Today, PDF is the universal format for the exchange of digital documents, but since many years it is also the standard for the transmission and processing of print documents in all industries and printing processes. Printed customer communication, however, is an exception. This is where the faction that adheres to AFP, a technology for the print data stream, persists. With the ISO 22550 standard 'Document management - AFP interchange for PDF' about to be published, both formats could be combined.
The question of data exchange between print data creators and processors has been answered with PDF for the entire graphic arts industry ... wait ... there is actually one industry, the customer communication management (that we Germans call "output management”), which resists and is sticking to the Advanced Function Presentation (AFP) developed by IBM (known as Advanced Function Printing until 1995). What are the reasons? One certainly is that many variable data printing applications are (still) running on mainframe systems that generate such print data as AFP. As long as a company uses these mainframes, there is no acute need for them to advance to PDF - as long as they create all data themselves... But the world changes...
There are serious differences between PDF and AFP when it comes to the graphical model and the power of the page description language. AFP cannot come close to offering the many possibilities of PDF, e.g. with regard to transparency, color management or multichannel colors. This limitation becomes problematic, since also in printed customer communications, outsourced printing is more and more used and that introduces the requirement for data exchange. So, in many cases the output service provider receives PDF input files and - due to the limitations of AFP in comparison with PDF - it is not always a good idea to convert the PDF pages into AFP pages.
On the other hand, AFP has striking advantages over PDF as well: With the Intelligent Printer Data Stream (IPDS), it offers a communication protocol that provides two functions for which there is no powerful equivalent in the PDF world. IPDS is potentially device-dependent and can use and directly address certain features of the printing system (paper trays, finishing options, etc.). In addition, with IPDS, it is even possible for the printer to inform the host (computer) responsible for generating the print data of its properties, so that the generation program can generate the IPDS data stream directly with regard to the specific output system. IPDS also acts bidirectionally in case of error messages. This enables the printing system to inform the generation program if a data record, e.g. an invoice, could not be successfully output, so that the program can react and send the data record to the printer again. This last point is essential for many workflows and cannot be satisfactorily solved with PDF.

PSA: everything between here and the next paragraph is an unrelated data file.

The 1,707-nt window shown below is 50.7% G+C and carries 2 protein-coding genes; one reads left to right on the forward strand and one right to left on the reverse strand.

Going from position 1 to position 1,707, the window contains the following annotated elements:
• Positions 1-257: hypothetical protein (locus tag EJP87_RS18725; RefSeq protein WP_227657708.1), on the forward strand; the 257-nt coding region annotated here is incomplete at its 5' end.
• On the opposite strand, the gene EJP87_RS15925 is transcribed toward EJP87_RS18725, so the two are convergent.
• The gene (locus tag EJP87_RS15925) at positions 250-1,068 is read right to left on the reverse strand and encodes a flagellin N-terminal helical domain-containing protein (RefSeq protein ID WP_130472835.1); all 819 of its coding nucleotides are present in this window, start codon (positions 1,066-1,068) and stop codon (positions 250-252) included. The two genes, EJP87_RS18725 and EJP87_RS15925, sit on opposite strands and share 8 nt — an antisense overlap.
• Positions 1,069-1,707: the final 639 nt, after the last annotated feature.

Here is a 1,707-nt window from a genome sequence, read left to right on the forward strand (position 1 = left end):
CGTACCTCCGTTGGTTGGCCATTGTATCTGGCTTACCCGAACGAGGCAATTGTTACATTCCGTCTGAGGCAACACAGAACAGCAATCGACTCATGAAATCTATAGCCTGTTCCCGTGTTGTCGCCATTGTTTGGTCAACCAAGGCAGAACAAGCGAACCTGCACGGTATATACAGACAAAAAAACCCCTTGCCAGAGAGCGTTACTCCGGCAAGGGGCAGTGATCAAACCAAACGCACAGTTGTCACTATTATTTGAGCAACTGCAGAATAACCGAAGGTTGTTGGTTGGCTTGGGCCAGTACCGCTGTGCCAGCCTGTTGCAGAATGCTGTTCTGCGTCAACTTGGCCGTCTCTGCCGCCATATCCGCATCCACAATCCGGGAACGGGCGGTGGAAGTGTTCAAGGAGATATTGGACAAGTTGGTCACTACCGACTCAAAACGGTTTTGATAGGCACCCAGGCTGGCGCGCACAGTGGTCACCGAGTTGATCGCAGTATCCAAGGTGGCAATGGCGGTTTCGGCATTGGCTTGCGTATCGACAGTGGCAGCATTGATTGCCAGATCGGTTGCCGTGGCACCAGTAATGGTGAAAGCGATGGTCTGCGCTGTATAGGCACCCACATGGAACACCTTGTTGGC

From today's perspective, the ideal way would be to combine the greater performance and market dominance of PDF with the established and IPDS standardized communication capabilities between AFP-enabled computers and printing systems. And luckily this is not impossible. First, because all printing devices these days come with PDF DFEs on board, so the technology to process PDF is already there. The AFP Consortium, the "guardian" of the AFP format, has responded to these needs by further developing its format so that single or multi-page PDFs can be embedded in an AFP stream as an "object container”. And as I have learned during a recent user group event "GSE Tagung”, this is already used by roughly 50% of the companies present there.